10 August 2018
Paul Banwell, Consultant Plastic Surgeon and member of the British Association of Aesthetic Plastic Surgeons, said:
"We welcome the comments made by the US Food and Drug Administration (FDA) regarding the exponential rise in vaginal rejuvenation devices globally, the marketing claims associated with them and, most importantly, how the potential benefits are being conveyed to the public.
"The FDA has provided balanced comment encouraging and supporting the introduction of new technology for patient benefit but only in the context of supporting clinical studies and a central theme of patient safety, which can be viewed here https://www.fda.gov/NewsEvents/Newsroom/PressAnnouncements/ucm615130.htm
"Like the FDA, many physicians and surgeons worldwide recognise the potential benefits of such devices but have exercised caution in routinely recommending such treatments due to the limited scientific data available.
"However, there are currently many non-specialist aesthetic practitioners using such machines based upon marketing claims made by the device manufacturer and we would agree with the FDA that these marketing strategies need to be re-evaluated and improved education programmes provided for such practitioners.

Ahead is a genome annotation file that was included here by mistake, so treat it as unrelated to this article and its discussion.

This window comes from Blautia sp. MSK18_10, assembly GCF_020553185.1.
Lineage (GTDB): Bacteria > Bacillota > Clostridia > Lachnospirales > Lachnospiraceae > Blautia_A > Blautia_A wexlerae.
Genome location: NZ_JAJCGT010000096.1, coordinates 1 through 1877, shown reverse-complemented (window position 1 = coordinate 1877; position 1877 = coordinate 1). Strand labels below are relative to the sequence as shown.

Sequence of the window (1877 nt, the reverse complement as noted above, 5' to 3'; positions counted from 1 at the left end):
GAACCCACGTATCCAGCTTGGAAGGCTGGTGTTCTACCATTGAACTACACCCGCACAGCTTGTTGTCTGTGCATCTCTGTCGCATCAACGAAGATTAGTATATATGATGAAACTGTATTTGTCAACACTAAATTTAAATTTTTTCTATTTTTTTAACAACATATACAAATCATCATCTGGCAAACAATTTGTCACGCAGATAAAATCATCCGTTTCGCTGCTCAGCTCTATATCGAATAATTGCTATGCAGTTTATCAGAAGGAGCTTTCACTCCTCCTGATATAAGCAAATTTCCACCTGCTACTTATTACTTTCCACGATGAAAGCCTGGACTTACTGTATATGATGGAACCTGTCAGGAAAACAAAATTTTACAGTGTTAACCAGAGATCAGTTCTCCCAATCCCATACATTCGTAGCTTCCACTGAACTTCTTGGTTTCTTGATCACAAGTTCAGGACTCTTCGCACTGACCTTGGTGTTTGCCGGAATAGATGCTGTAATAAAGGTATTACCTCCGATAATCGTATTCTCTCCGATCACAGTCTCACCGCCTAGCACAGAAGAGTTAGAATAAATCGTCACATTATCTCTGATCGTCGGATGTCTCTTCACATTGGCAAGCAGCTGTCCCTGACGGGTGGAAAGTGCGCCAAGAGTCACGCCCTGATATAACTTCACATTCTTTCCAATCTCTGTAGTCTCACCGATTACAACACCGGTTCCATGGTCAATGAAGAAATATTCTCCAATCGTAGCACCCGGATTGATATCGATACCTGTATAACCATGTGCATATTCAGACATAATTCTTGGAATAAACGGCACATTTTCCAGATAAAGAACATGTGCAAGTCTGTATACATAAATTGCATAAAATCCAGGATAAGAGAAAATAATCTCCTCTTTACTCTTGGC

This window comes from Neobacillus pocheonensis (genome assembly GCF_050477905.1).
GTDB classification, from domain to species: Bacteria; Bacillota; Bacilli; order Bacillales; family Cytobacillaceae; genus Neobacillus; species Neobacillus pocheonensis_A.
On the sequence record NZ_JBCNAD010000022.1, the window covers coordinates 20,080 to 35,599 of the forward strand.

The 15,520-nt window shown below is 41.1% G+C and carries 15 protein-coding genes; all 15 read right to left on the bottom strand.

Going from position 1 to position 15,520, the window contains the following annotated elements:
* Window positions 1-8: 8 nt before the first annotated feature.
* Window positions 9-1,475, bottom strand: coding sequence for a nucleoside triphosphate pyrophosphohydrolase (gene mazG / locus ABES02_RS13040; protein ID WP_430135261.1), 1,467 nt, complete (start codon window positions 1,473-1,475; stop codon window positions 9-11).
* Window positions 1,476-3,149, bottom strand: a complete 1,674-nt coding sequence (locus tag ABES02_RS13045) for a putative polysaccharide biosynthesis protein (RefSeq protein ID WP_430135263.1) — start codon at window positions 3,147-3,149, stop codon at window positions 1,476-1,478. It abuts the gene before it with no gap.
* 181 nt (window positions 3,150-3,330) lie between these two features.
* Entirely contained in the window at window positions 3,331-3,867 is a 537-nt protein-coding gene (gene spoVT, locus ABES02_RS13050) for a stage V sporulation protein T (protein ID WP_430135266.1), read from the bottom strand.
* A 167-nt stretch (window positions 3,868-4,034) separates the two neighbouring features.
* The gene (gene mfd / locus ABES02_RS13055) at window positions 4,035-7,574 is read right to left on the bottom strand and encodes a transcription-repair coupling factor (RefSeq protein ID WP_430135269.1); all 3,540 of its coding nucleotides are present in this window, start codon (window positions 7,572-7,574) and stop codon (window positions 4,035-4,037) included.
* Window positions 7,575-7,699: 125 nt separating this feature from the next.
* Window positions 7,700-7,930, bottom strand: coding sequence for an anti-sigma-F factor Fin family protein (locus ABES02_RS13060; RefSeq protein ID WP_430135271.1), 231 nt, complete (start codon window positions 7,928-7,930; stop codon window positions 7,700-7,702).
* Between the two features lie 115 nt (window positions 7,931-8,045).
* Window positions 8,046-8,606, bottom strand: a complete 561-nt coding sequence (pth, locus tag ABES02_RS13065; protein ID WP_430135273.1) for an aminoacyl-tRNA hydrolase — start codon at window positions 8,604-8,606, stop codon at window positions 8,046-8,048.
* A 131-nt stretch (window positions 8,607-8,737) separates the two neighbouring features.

"It is even more timely that in a poorly regulated aesthetic medicine industry, we recognise that well-designed (independently funded) peer-reviewed, randomised, controlled trials examining the benefits of all devices in vaginal rejuvenation are long overdue.
“There has been an exponential rise in the interest in women’s health and sexual well-being and whilst this should be encouraged, it is vital that any educational and treatment initiatives are provided in a sensitive manner free of any misleading or marketing hyperbole.’
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